Skip to main content
Top of the Page

What Is the Best Timing for CAR-T Treatment in Patients With LBCL?

By Leah Sherwood - Last Updated: February 22, 2024

Patients with large B-cell lymphoma (LBCL) who received chimeric antigen receptor (CAR) T-cell therapy earlier in treatment had lower occurrences of severe neutropenia, but overall treatment timing was not linked to survival outcomes, according to a retrospective analysis presented at the 2024 Tandem Transplant & Cellular Therapy Meetings of ASTCT® and CIBMTR®.

“While earlier administration demonstrated a lower incidence of severe neutropenia, key efficacy metrics remained similar across early versus late introduction of CAR-T,” wrote the researchers, led by Magdalena Corona, MD, of Memorial Sloan Kettering Cancer Center. 

In the analysis, Dr. Corona and colleagues investigated the best CAR-T treatment timing in 368 patients from two medical centers who received CD19 CAR-T therapy. The timing of patient treatment was characterized as early indication (primary refractory disease or relapse occurring within 12 months after the initial line of treatment) or late indication (treatment administered after two lines of prior therapy).

Patients in the late indication group had higher levels of prelymphodepletion lymphodepletion (LDH) before lymphodepletion treatment (P<.001) and received 4-1BB-based CAR-T (P=.008). Patients in the early indication group tended to be older before receiving CAR-T treatment (P=.021) and more likely to have received systemic bridging therapy before CAR-T (P=.034).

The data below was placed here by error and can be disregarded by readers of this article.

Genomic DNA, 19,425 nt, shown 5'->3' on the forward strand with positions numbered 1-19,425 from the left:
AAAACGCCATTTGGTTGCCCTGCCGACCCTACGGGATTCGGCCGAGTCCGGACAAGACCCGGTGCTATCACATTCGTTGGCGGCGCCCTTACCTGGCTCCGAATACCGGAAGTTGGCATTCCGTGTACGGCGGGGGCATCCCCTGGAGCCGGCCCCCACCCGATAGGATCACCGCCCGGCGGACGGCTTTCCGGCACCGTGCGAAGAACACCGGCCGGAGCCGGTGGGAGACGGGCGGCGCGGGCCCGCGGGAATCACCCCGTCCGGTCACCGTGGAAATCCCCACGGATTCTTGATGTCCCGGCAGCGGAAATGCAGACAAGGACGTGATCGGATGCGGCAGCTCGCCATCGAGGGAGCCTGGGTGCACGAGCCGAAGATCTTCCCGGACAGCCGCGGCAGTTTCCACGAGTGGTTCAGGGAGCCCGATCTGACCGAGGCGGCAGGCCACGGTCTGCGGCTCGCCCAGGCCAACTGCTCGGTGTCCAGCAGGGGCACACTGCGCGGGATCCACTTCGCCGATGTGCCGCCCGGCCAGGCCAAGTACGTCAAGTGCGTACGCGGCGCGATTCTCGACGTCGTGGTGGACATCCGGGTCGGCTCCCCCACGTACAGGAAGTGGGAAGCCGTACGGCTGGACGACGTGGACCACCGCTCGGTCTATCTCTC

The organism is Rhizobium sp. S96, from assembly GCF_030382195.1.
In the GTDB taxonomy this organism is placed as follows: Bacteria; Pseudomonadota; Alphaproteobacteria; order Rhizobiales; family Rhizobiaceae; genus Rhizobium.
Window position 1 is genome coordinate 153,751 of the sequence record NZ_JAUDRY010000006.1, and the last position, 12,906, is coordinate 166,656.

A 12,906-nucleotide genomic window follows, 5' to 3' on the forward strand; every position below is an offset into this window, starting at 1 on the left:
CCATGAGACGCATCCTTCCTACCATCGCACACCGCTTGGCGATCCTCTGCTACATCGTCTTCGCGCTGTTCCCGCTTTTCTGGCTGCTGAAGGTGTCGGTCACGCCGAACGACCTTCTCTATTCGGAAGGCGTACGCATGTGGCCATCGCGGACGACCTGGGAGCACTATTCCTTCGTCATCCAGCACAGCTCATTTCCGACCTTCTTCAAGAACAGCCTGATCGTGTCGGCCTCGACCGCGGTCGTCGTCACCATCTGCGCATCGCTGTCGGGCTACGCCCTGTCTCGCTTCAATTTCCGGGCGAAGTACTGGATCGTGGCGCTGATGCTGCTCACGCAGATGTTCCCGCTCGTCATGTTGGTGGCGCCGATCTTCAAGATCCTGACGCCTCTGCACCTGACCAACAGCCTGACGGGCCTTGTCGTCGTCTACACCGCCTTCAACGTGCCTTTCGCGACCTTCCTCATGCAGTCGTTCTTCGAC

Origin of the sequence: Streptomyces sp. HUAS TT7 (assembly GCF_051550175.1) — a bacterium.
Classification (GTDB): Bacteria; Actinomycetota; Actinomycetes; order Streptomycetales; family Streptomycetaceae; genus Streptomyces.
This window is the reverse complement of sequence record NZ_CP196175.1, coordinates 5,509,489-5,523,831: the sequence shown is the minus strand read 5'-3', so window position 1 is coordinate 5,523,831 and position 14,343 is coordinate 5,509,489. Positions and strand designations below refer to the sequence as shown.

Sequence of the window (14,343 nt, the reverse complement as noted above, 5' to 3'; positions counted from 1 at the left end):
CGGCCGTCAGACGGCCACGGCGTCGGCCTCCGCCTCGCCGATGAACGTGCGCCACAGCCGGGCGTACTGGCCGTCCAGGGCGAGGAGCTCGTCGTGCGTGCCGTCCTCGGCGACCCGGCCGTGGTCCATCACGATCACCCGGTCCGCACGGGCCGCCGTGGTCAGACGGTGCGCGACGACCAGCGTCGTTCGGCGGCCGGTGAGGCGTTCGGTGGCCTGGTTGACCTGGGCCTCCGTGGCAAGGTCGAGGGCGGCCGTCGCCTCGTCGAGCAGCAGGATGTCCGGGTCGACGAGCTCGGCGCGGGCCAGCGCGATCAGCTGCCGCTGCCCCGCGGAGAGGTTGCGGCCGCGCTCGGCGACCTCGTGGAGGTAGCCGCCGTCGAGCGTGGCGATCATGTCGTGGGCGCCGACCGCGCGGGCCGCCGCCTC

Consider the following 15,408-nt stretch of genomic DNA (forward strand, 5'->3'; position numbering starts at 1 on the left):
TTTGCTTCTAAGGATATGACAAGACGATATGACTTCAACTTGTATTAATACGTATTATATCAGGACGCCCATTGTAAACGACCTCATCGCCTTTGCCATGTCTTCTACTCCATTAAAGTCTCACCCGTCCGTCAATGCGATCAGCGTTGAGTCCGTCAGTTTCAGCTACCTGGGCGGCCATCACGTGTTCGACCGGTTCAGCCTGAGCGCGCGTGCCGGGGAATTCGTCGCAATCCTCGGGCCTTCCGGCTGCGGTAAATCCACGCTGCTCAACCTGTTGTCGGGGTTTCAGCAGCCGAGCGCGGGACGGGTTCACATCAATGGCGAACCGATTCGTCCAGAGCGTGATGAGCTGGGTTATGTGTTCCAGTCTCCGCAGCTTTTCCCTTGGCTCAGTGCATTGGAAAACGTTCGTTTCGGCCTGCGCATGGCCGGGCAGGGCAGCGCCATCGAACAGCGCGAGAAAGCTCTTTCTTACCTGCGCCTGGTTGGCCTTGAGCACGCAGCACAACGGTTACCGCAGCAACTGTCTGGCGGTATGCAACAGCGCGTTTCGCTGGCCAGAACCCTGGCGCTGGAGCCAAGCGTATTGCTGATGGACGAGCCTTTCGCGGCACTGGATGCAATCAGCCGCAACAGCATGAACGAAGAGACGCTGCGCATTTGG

No differences in overall or complete response rates were observed in either the early (median follow-up, 8.9 months) or late (median follow-up, 24.6 months) indication groups. The one-year progression-free survival (PFS) rates were 42% in the early indication group and 40% in the late indication group. The one-year overall survival (OS) rates were 86% and 66% for the early the late indication groups, respectively.

A multivariable Cox regression analysis revealed certain patient characteristics were linked to reduced OS, including elevated prelymphodepletion LDH (P<.0001) and age (P=.0007). Lower PFS was also linked to higher prelymphodepletion LDH (P<.0001) and the use of tisagenlecleucel (P<.0001).

The researchers noted that comparable results were observed when the analysis was restricted to only those patients who were treated with axicabtagene ciloleucel.

The cumulative incidence of severe neutropenia (neutrophils <0.5 × 109/L) within 30 days after infusion was higher in the late indication group, but the occurrence of severe thrombocytopenia (platelets <20,000/mm3) and the rates of grade 2-4 cytokine release syndrome and immune effector cell-associated neurotoxicity syndrome were the same across both groups.

Dr. Corona and colleagues noted that “additional follow-up is needed to determine whether the benefit of earlier exposure to CAR-T endures over time.”


Corona M, de Abia AL, Sdayoor I, et al. Early versus late CAR-T therapy in large B-cell lymphoma: real-world outcomes. Abstract #500. Presented at the 2024 Tandem Transplantation & Cellular Therapy Meetings of ASTCT® and CIBMTR®; February 21-24, 2024; San Antonio, Texas.

Original Source: What Is the Best Timing for CAR-T Treatment in Patients With LBCL? | Blood Cancers Today
Back to Top